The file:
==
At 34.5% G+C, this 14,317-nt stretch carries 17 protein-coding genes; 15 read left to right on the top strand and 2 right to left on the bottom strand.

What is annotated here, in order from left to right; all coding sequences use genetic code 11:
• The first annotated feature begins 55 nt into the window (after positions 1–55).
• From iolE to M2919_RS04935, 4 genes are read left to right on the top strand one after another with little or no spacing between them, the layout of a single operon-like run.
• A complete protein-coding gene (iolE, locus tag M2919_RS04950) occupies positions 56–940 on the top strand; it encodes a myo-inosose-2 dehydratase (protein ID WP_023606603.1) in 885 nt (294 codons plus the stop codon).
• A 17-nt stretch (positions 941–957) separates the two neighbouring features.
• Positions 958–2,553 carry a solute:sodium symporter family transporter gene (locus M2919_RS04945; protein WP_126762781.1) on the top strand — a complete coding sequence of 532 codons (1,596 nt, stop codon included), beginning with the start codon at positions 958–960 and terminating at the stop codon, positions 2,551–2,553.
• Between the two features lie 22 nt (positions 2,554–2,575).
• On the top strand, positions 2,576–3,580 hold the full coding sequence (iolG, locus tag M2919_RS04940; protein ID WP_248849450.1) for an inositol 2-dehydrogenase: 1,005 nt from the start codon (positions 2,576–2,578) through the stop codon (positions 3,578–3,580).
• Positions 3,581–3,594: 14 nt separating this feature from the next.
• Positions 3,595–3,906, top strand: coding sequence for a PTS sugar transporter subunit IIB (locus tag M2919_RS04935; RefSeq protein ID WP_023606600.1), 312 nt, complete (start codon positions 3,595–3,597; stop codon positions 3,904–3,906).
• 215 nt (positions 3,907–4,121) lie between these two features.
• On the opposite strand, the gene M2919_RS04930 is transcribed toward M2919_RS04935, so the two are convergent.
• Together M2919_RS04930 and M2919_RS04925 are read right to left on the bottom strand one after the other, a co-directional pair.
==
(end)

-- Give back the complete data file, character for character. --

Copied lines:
At 34.5% G+C, this 14,317-nt stretch carries 17 protein-coding genes; 15 read left to right on the top strand and 2 right to left on the bottom strand.

What is annotated here, in order from left to right; all coding sequences use genetic code 11:
• The first annotated feature begins 55 nt into the window (after positions 1–55).
• From iolE to M2919_RS04935, 4 genes are read left to right on the top strand one after another with little or no spacing between them, the layout of a single operon-like run.
• A complete protein-coding gene (iolE, locus tag M2919_RS04950) occupies positions 56–940 on the top strand; it encodes a myo-inosose-2 dehydratase (protein ID WP_023606603.1) in 885 nt (294 codons plus the stop codon).
• A 17-nt stretch (positions 941–957) separates the two neighbouring features.
• Positions 958–2,553 carry a solute:sodium symporter family transporter gene (locus M2919_RS04945; protein WP_126762781.1) on the top strand — a complete coding sequence of 532 codons (1,596 nt, stop codon included), beginning with the start codon at positions 958–960 and terminating at the stop codon, positions 2,551–2,553.
• Between the two features lie 22 nt (positions 2,554–2,575).
• On the top strand, positions 2,576–3,580 hold the full coding sequence (iolG, locus tag M2919_RS04940; protein ID WP_248849450.1) for an inositol 2-dehydrogenase: 1,005 nt from the start codon (positions 2,576–2,578) through the stop codon (positions 3,578–3,580).
• Positions 3,581–3,594: 14 nt separating this feature from the next.
• Positions 3,595–3,906, top strand: coding sequence for a PTS sugar transporter subunit IIB (locus tag M2919_RS04935; RefSeq protein ID WP_023606600.1), 312 nt, complete (start codon positions 3,595–3,597; stop codon positions 3,904–3,906).
• 215 nt (positions 3,907–4,121) lie between these two features.
• On the opposite strand, the gene M2919_RS04930 is transcribed toward M2919_RS04935, so the two are convergent.
• Together M2919_RS04930 and M2919_RS04925 are read right to left on the bottom strand one after the other, a co-directional pair.